Tips to Preventing Hearing Loss

Hand holding hearing protection earmuffs that can prevent hearing loss.

Chances are you’ve already observed that you don’t hear as well as you once did. Usually, we don’t even realize that our choices are negatively affecting our hearing.

With a few simple lifestyle changes, many types of hearing loss can be avoided. Let’s explore six surprising secrets that will help you protect your hearing.

1. Manage Your Blood Pressure

It’s not okay if your blood pressure stays high. A study found that individuals who have above-average blood pressure are 52% more likely to have hearing loss, not to mention other health concerns.

Reduce damage to your hearing by taking measures to lower your blood pressure. See a doctor right away and never ignore your high blood pressure. Following your doctor’s guidance, managing stress, eating a healthy diet, and getting regular exercise are all parts of blood pressure management.

2. Stop Smoking

There are plenty of good reasons to quit smoking, here’s yet another: Hearing loss is 15% more likely to affect smokers. Even more shocking: People who are frequently exposed to second-hand smoke are 28% more likely to have hearing troubles. Even if you leave the room, smoke hangs around for long periods of time with unhealthy consequences.

Think about safeguarding your hearing, if you’re a smoker, by quitting. If you hang out with a smoker, take actions to reduce your exposure to second-hand smoke.

3. Keep Your Diabetes Under Control

One out of four adults is either pre-diabetic or diabetic. A pre-diabetic individual is very likely to get diabetes within 5 years if they don’t make serious lifestyle changes.

High blood sugar damages blood vessels, which makes it very hard for them to efficiently carry nutrients. Compared to a person who doesn’t have diabetes, a diabetic person has more than twice the chance of developing hearing loss.

If you have diabetes, protect your hearing by taking the correct steps to manage it. If you are at risk of getting type 2 diabetes, safeguard your hearing by making lifestyle changes to prevent it.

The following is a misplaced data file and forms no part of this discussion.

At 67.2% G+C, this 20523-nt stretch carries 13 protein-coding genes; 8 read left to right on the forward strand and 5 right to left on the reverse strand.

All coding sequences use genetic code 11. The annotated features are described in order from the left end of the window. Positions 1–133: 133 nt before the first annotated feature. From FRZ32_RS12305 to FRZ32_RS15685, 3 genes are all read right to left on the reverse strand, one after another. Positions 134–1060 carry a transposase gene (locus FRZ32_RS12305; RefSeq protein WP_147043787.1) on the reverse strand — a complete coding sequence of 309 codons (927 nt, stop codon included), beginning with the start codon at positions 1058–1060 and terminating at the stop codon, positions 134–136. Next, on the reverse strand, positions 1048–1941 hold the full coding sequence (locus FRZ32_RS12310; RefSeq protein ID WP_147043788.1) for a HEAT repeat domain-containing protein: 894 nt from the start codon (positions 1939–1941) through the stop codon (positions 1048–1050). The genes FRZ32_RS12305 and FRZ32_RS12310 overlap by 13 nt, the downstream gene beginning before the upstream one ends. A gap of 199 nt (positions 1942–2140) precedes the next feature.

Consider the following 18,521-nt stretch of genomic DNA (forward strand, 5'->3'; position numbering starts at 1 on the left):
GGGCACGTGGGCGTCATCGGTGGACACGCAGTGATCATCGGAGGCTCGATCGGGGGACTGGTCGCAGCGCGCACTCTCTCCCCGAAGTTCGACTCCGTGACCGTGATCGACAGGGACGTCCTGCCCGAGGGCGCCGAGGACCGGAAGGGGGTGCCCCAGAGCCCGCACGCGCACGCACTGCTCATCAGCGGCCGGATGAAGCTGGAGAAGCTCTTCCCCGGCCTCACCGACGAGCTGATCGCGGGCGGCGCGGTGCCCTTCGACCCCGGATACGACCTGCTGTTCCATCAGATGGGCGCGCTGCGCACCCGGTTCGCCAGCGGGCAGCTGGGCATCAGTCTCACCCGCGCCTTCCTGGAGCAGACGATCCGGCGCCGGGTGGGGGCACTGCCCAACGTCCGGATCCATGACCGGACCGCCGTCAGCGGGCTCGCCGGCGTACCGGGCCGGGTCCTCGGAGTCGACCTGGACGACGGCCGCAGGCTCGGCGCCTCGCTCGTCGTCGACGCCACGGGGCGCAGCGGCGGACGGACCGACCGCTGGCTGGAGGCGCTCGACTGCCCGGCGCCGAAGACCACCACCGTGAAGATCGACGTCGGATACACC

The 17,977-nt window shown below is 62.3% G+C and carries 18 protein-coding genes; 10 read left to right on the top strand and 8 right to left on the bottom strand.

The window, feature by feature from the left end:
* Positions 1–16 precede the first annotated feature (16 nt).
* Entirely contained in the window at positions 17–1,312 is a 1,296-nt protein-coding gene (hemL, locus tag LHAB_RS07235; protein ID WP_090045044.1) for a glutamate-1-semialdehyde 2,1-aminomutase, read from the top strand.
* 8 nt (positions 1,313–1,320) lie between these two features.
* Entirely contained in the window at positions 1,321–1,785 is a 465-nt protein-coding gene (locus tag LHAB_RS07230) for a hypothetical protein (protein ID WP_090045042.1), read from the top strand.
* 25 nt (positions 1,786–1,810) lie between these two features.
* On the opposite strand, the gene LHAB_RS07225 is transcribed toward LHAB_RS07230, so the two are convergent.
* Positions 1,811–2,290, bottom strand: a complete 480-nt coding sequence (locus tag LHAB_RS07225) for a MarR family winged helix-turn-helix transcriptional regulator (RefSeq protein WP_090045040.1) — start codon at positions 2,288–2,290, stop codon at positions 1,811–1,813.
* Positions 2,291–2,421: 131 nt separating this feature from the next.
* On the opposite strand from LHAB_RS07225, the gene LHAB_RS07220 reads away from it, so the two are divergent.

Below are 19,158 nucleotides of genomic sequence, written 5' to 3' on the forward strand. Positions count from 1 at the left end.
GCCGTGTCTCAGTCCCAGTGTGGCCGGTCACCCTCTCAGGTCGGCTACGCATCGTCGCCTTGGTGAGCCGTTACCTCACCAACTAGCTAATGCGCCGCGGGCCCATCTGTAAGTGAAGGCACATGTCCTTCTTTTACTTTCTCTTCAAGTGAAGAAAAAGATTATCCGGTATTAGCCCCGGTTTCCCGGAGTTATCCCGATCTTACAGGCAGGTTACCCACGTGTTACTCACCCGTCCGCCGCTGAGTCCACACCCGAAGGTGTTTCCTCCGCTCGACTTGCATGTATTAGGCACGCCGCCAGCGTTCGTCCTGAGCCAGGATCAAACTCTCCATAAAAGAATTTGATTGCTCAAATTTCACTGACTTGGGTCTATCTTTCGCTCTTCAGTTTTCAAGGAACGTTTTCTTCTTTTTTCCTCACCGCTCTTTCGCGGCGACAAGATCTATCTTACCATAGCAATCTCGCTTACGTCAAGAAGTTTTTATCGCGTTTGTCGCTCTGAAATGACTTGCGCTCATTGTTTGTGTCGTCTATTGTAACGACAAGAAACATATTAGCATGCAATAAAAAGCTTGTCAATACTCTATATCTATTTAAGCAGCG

4. Lose Some Weight

This is more about your health than feeling good about how you look. As your Body Mass Index (BMI) goes up, so does your risk of hearing loss and other health problems. The risk of developing hearing loss increases by 17% for a mildly obese woman with a BMI of 30 to 34. For an individual with a BMI of 40 (moderate obesity), the risk goes up to 25%.

Work to get rid of some of that excess weight. Something as basic as walking for 30 minutes every day can lower your risk of hearing loss and prolong your life.

5. OTC Drugs Shouldn’t be Overused

Hearing loss can be the consequence of some over-the-counter (OTC) medications. The more frequently these medications are taken over a prolonged period of time, the higher the risk.

Drugs like acetaminophen, ibuprofen, naproxen, and aspirin are known to lead to hearing loss. Take these medicines sparingly and talk to your doctor if you’re using them regularly.

If you’re taking the suggested dose for the occasional headache, studies suggest you’ll probably be fine. The risk of hearing loss goes up to 40% for men, however, when these medications are used on a daily basis.

Your doctor’s orders should always be implemented. Your doctor may be able to recommend some lifestyle changes that will reduce your dependence on these drugs if you are taking them every day.

6. Eat More Broccoli

Broccoli is loaded with iron as well as essential nutrients including vitamins C and K. Iron is vital to blood circulation and a healthy heart. Iron helps your blood transport nutrients and oxygen to cells to keep them nourished and healthy.

For vegetarians or individuals who don’t eat much meat, eating a sufficient amount of plant-based iron is important. You’re more likely to be iron deficient because the iron found in plants is less bioavailable than the iron found in meat.

Pennsylvania State University researchers examined more than 300,000 people. The researchers discovered participants with anemia (severe iron deficiency) were twice as likely to experience sensorineural hearing loss as those without the disorder. Sensorineural hearing loss is the scientific name for permanent hearing loss related to aging.

The inner ear has tiny hair cells that detect sounds and connect with the brain to transmit the volume and frequency of those sounds. If poor circulation or an iron deficiency causes these little hairs to die they will never grow back.

Don’t wait to get a hearing test because you’re never too young. Implement these steps into your life and reduce hearing loss.

The site information is for educational and informational purposes only and does not constitute medical advice. To receive personalized advice or treatment, schedule an appointment.